For another example, there is a fullness of meaning in screenwriter Ted Griffin’s elliptical, rhythmic anapest (poetry-speak for: unstressed-unstressed-stressed metric foot), which reduces what must be a con’s (actor Elliot Gould’s) otherwise fascinating novel-of-a-story to its essential elements: “... from the thing with the guy in the place”—at once vaguely sinister and humorous, simultaneously utterly baffling yet somehow completely understood to the other cons (George Clooney, Brad Pitt) and those of us who grok not the words themselves, but the gestalt (context, rhythms, dynamics, etc.).

Thus, like the eponymous protagonist in Shakespeare’s Hamlet, or Griffin’s con man, Donald and Walter adopt a needful, seemingly impenetrable façade; their lyric ‘antic dispositions’ ‘feign madness’ to “catch the conscience of the King” (and court—i.e., us), lest through some guileless candor they and we would betray ourselves easily, thus fall prey to any contemporaneous gallery of rogues who rule through robes ... and thence, as the unfortunate kin to wretches in Ginsberg’s jeremiad, neither hearing nor heeding our musician-poets’ clarion call, instead drag ourselves through the streets, certainly mad if not also starving hysterical naked. Thus too, like the poets of Shelly’s aphorism, Steely Dan confidently legislate; but like the oracular seer behind the veil in Dylan’s and Ginsberg’s narratives, Don and Walt’s agenda, however melodic, is assuredly more cryptic. They’ve been hip-deep observers of the long con from the get-go; and, ever more so with the vantage of several additional decades, Don and Walt, like Winnie in Beckett’s Happy Days, have devolved from being hip- to now neck-deep in it. So, Becker must think given his commentary later in the evening’s proceedings, have we all.

In any event, Fagen and Becker’s dealers, killers, and myriad other post-modern roués who litter the Danscape would not be sole survivors, now would they, were they to overtly divulge their misdeeds a cappella. Such missteps would inexorably lead to exile, or to a takedown and a mugshot, or—if you’re a bookkeeper’s son who “crossed [your] old man back in Oregon”—to being holed up with a case of dynamite in an all-night standoff against a SWAT team. (Note: “Don’t Take Me Alive” was not on the Portland setlist.) We listeners-cum-confidants instead necessarily must delve into multi-layered cantatas (i.e., bare lyric plus musical strata) for resonances to make meaning.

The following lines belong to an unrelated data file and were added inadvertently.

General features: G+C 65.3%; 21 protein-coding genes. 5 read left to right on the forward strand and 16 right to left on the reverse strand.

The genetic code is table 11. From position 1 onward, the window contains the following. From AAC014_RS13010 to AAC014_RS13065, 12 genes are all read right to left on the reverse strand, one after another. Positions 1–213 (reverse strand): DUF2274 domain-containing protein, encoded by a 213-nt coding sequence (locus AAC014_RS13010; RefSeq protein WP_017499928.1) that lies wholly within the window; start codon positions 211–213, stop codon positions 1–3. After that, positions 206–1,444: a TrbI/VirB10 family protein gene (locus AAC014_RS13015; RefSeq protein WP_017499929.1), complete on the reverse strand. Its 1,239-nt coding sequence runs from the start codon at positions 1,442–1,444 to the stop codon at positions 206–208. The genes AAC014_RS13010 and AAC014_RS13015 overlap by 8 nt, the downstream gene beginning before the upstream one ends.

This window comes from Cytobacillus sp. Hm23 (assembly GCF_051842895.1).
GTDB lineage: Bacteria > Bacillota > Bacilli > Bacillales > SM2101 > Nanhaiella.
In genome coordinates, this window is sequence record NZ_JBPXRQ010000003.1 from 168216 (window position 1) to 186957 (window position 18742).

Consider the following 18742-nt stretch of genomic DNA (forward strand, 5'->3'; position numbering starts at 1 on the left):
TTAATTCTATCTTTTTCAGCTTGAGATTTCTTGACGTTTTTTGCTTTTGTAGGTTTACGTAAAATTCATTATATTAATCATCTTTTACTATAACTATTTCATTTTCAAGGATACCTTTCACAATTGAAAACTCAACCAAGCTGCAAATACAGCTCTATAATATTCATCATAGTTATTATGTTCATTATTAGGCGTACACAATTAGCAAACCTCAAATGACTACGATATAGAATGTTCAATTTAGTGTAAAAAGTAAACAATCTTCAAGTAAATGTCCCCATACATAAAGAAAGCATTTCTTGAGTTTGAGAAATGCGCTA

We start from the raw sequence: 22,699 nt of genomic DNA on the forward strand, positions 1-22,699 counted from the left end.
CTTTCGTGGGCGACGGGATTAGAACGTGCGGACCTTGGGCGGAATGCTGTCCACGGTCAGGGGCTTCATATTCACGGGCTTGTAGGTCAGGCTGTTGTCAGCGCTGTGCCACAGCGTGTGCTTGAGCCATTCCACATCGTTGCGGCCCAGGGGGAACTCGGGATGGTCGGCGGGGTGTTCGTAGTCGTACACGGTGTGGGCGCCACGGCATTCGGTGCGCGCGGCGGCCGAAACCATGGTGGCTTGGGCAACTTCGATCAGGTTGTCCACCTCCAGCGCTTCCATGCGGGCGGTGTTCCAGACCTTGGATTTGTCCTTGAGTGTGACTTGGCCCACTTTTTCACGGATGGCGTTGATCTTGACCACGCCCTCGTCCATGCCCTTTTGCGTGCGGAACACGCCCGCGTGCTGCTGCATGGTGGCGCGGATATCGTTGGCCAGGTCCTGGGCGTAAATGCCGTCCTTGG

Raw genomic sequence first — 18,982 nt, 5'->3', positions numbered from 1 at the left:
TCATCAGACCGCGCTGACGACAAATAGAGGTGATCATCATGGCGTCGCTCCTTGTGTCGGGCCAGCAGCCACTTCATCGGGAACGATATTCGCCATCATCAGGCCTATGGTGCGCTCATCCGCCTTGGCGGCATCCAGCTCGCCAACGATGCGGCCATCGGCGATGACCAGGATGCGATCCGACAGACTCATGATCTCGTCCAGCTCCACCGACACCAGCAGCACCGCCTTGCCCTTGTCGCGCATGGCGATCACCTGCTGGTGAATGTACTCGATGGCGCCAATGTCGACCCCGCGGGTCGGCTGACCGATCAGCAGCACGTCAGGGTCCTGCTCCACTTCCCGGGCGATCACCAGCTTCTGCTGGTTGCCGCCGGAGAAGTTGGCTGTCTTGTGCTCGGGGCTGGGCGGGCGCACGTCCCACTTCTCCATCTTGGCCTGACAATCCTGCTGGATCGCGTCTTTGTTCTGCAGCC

Thankfully, Don and Walt have consistently provided rich imagistic veins full of metaphor, pun, wit, and wisdom—anodynes to the ‘angry fix’—to indulge and reward our mindful, earful investigations.

Exhibit A (... or, really, most any Steely Dan music-with-lyrics exhibition will do) in a pantheon of their antiheroes: the seemingly innocuous mellifluidity of “Everyone’s Gone to the Movies”—“a tune,” said Fagen six songs deep into the set, that “we haven’t done in a while,” and whose amiable moderate tempo belies the narrator’s observation of one Mister LaPage, whose own natural good-humor (“always laughing, having fun”) obscures, though barely and much less so than ne’er-do-wells in other Steely Dan songs, that this particular antihero is the neighborhood perv: a porno peddler and presumed pedophile.

But wait. Six songs into the set? That’s rushing ahead, isn’t it? (Yep, just like a man, eh!) Mea culpa. Alrighty then—first, some more foreplay:

Historically, our dildo-licious ensemble comprised Donald Fagen and Walter Becker, plus a revolving stellar cartography of luminous studio-session savants who meticulously co-conspired to convey the post-beatnik impresario duo’s delightfully dissolute lyrical sights and imagistic sounds via multi-layered tracks of instrumental jazz-rock, replete with moribund ironies, sardonic badinage, and the ubiquitous, lurking, enervated characters that peopled Steely Dan’s amoral shadow worlds.